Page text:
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Ocular Surface Potential Difference Measured in Human Subjects to Study Ocular Surface Ion Transport.

  • Author(s): Pasricha, Neel D;
  • Smith, Alex J;
  • Levin, Marc H;
  • Schallhorn, Julie M;
  • Verkman, Alan S
  • et al.
Abstract

Purpose

The epithelium lining the ocular surface, which includes corneal and conjunctival epithelia, expresses the prosecretory chloride channel cystic fibrosis transmembrane conductance regulator (CFTR) and the proabsorptive epithelial sodium channel (ENaC). Here, methodology was established to measure the millivolt (mV) potential differences at the ocular surface, called ocular surface potential difference (OSPD), in human subjects produced by ion transport.

Methods

OSPD was measured in human subjects in which a fluid-filled measuring electrode contacted a fluid pool created by eversion of the lateral lower eyelid, with a reference electrode placed subcutaneously in the forearm. Through the use of a high-impedance voltmeter, OSPD was measured continuously over 10 to 15 minutes in response to a series of perfusate fluid exchanges.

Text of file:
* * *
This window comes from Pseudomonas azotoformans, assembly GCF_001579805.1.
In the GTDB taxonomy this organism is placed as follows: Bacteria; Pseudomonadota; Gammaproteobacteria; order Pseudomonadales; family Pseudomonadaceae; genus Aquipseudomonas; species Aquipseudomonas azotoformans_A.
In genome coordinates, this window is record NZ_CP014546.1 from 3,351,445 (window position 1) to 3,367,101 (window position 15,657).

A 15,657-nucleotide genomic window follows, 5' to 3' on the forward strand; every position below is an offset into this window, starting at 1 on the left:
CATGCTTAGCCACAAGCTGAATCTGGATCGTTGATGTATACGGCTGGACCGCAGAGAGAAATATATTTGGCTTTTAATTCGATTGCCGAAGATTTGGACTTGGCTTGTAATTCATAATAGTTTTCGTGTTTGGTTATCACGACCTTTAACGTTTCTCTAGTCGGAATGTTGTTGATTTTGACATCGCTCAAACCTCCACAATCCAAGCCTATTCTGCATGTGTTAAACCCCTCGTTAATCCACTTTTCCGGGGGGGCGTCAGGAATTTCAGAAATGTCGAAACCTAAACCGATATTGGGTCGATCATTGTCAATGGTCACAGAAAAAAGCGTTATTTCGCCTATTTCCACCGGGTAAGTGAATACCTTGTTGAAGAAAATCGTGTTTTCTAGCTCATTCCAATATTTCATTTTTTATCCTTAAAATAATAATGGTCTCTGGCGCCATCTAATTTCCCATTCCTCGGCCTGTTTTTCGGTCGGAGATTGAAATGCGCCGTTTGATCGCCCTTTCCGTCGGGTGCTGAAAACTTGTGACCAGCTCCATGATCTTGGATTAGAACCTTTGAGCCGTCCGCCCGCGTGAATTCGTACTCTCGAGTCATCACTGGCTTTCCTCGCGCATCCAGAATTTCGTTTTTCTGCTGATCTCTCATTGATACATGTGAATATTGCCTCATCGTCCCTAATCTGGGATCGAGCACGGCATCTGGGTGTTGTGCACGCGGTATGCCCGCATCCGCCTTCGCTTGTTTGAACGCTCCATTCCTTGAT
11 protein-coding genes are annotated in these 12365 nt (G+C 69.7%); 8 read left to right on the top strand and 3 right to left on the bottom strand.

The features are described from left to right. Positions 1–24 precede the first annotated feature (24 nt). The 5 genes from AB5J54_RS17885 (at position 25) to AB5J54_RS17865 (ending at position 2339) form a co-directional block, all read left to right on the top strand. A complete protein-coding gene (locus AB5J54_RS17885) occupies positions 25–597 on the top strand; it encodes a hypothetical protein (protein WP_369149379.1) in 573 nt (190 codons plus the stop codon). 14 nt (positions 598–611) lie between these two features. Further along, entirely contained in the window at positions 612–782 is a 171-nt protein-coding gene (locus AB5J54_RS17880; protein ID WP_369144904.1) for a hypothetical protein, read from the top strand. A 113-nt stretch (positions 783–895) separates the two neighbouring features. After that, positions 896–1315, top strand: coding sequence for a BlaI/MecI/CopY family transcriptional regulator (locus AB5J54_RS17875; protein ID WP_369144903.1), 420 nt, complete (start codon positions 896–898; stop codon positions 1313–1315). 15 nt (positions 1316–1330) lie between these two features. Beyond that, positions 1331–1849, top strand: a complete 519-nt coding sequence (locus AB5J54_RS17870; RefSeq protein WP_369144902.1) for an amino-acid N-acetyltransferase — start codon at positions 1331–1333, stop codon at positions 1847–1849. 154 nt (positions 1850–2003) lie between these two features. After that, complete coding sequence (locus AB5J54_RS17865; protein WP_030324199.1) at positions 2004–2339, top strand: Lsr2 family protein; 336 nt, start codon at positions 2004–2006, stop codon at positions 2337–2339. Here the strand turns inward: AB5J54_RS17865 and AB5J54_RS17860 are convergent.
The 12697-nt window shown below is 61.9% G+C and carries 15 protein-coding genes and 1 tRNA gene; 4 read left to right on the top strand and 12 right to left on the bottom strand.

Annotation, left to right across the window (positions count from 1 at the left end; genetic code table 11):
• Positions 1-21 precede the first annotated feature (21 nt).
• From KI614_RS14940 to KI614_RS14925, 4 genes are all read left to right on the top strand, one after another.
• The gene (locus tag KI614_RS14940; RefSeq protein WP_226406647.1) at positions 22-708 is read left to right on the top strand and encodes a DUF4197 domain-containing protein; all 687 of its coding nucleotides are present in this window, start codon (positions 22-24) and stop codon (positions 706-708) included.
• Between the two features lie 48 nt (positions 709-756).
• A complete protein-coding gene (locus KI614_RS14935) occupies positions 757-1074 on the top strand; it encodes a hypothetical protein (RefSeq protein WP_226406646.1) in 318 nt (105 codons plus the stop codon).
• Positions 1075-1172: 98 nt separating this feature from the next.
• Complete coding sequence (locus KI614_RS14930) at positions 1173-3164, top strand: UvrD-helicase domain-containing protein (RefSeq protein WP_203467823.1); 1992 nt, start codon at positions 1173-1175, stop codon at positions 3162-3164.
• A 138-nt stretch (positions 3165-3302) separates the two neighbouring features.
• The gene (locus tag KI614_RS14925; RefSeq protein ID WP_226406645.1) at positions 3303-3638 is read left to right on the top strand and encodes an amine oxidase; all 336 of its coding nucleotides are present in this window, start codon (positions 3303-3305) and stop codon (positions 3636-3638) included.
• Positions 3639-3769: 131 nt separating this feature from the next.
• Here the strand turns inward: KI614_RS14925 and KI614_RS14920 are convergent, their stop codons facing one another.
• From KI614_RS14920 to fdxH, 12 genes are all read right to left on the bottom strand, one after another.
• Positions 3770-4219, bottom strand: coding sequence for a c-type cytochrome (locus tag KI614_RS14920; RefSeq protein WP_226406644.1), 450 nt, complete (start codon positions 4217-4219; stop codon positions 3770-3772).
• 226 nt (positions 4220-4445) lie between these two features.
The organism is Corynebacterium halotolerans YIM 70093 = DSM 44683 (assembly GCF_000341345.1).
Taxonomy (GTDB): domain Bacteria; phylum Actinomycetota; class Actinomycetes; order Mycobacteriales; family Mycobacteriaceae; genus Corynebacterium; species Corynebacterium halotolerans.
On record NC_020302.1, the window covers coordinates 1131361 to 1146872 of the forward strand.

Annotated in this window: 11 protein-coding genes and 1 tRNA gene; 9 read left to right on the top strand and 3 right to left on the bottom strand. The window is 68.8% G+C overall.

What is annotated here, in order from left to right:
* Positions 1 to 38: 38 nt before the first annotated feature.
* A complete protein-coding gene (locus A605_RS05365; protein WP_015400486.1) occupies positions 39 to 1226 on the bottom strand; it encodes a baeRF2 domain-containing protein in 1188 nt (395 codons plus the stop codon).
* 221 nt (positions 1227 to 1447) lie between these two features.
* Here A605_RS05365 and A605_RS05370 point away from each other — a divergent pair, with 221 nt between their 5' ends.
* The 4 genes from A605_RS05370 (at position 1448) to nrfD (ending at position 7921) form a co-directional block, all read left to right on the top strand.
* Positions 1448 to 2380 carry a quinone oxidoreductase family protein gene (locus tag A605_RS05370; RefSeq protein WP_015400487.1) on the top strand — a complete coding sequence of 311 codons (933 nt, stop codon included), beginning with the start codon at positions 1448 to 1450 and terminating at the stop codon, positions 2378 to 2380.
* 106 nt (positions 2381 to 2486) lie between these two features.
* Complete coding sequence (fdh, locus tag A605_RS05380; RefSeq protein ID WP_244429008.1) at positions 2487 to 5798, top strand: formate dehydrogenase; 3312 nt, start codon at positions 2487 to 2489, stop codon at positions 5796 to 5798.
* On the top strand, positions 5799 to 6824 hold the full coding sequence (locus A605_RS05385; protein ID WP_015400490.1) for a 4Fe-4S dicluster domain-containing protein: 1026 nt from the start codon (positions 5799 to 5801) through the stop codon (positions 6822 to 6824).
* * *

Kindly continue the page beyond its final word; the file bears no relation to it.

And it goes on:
Results

Baseline OSPD (± SEM) in six normal human subjects was -21.3 ± 3.6 mV. OSPD depolarized by 1.7 ± 0.6 mV following the addition of the ENaC inhibitor amiloride, hyperpolarized by 6.8 ± 1.5 mV with a zero chloride solution, and further hyperpolarized by 15.9 ± 1.6 mV following CFTR activation by isoproterenol. The isoproterenol-induced hyperpolarization was absent in two cystic fibrosis subjects lacking functional CFTR. OSPD measurement produced minimal epithelial injury.

Conclusions

Our results establish the feasibility and safety of OSPD measurement in humans and demonstrate robust CFTR activity, albeit minimal ENaC activity, at the ocular surface. OSPD measurement may be broadly applicable to investigate fluid transport mechanisms and test drug candidates to treat ocular surface disorders.

Translational relevance

To the best of our knowledge, this is the first measurement of the electrical potential generated by the ocular surface epithelium in human subjects, offering a new approach to study ocular surface function and health.

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